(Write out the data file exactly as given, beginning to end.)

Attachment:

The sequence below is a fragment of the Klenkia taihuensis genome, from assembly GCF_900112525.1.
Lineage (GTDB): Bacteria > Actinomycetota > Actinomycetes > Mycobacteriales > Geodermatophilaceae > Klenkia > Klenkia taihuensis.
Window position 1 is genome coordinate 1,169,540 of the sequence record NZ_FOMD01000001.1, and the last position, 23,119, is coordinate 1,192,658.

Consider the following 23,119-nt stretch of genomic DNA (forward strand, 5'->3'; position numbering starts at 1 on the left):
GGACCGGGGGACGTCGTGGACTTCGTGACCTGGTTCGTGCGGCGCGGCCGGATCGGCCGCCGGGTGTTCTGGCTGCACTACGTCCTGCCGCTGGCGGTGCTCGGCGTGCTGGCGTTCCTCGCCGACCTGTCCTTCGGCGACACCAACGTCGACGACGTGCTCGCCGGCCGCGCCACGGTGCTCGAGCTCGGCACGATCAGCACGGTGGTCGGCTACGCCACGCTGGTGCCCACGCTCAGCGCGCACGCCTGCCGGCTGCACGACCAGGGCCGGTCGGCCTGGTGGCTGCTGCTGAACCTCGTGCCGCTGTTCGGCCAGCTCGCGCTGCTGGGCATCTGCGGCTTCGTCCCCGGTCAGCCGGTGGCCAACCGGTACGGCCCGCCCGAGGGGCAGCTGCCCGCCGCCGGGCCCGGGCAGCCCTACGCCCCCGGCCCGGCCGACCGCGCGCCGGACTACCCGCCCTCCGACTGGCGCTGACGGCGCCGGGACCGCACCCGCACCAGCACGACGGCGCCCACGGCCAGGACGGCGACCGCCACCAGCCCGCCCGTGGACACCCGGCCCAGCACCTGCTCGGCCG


The sequence below is a fragment of the Klenkia taihuensis genome, from assembly GCF_900112525.1.
Lineage (GTDB): Bacteria > Actinomycetota > Actinomycetes > Mycobacteriales > Geodermatophilaceae > Klenkia > Klenkia taihuensis.
Window position 1 is genome coordinate 1,169,540 of the sequence record NZ_FOMD01000001.1, and the last position, 23,119, is coordinate 1,192,658.

Consider the following 23,119-nt stretch of genomic DNA (forward strand, 5'->3'; position numbering starts at 1 on the left):
GGACCGGGGGACGTCGTGGACTTCGTGACCTGGTTCGTGCGGCGCGGCCGGATCGGCCGCCGGGTGTTCTGGCTGCACTACGTCCTGCCGCTGGCGGTGCTCGGCGTGCTGGCGTTCCTCGCCGACCTGTCCTTCGGCGACACCAACGTCGACGACGTGCTCGCCGGCCGCGCCACGGTGCTCGAGCTCGGCACGATCAGCACGGTGGTCGGCTACGCCACGCTGGTGCCCACGCTCAGCGCGCACGCCTGCCGGCTGCACGACCAGGGCCGGTCGGCCTGGTGGCTGCTGCTGAACCTCGTGCCGCTGTTCGGCCAGCTCGCGCTGCTGGGCATCTGCGGCTTCGTCCCCGGTCAGCCGGTGGCCAACCGGTACGGCCCGCCCGAGGGGCAGCTGCCCGCCGCCGGGCCCGGGCAGCCCTACGCCCCCGGCCCGGCCGACCGCGCGCCGGACTACCCGCCCTCCGACTGGCGCTGACGGCGCCGGGACCGCACCCGCACCAGCACGACGGCGCCCACGGCCAGGACGGCGACCGCCACCAGCCCGCCCGTGGACACCCGGCCCAGCACCTGCTCGGCCG